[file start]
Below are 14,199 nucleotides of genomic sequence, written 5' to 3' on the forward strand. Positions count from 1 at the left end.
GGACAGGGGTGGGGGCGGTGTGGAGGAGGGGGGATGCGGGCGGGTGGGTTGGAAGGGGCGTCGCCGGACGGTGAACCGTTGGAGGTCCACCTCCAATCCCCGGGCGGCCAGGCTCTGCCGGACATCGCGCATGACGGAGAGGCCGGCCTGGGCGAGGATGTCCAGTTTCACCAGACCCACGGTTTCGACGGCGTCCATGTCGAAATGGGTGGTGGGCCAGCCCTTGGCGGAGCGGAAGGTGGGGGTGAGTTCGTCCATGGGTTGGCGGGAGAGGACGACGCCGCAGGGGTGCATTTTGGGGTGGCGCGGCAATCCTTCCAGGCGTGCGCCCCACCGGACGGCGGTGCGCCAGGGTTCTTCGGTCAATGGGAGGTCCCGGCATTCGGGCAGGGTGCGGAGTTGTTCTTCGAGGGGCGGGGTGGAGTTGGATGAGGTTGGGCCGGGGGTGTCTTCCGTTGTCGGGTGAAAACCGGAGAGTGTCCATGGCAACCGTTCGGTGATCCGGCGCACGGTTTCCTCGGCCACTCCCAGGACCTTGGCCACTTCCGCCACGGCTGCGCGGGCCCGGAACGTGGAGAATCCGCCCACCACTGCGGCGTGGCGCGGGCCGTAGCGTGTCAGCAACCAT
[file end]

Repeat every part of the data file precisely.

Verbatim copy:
Below are 14,199 nucleotides of genomic sequence, written 5' to 3' on the forward strand. Positions count from 1 at the left end.
GGACAGGGGTGGGGGCGGTGTGGAGGAGGGGGGATGCGGGCGGGTGGGTTGGAAGGGGCGTCGCCGGACGGTGAACCGTTGGAGGTCCACCTCCAATCCCCGGGCGGCCAGGCTCTGCCGGACATCGCGCATGACGGAGAGGCCGGCCTGGGCGAGGATGTCCAGTTTCACCAGACCCACGGTTTCGACGGCGTCCATGTCGAAATGGGTGGTGGGCCAGCCCTTGGCGGAGCGGAAGGTGGGGGTGAGTTCGTCCATGGGTTGGCGGGAGAGGACGACGCCGCAGGGGTGCATTTTGGGGTGGCGCGGCAATCCTTCCAGGCGTGCGCCCCACCGGACGGCGGTGCGCCAGGGTTCTTCGGTCAATGGGAGGTCCCGGCATTCGGGCAGGGTGCGGAGTTGTTCTTCGAGGGGCGGGGTGGAGTTGGATGAGGTTGGGCCGGGGGTGTCTTCCGTTGTCGGGTGAAAACCGGAGAGTGTCCATGGCAACCGTTCGGTGATCCGGCGCACGGTTTCCTCGGCCACTCCCAGGACCTTGGCCACTTCCGCCACGGCTGCGCGGGCCCGGAACGTGGAGAATCCGCCCACCACTGCGGCGTGGCGCGGGCCGTAGCGTGTCAGCAACCAT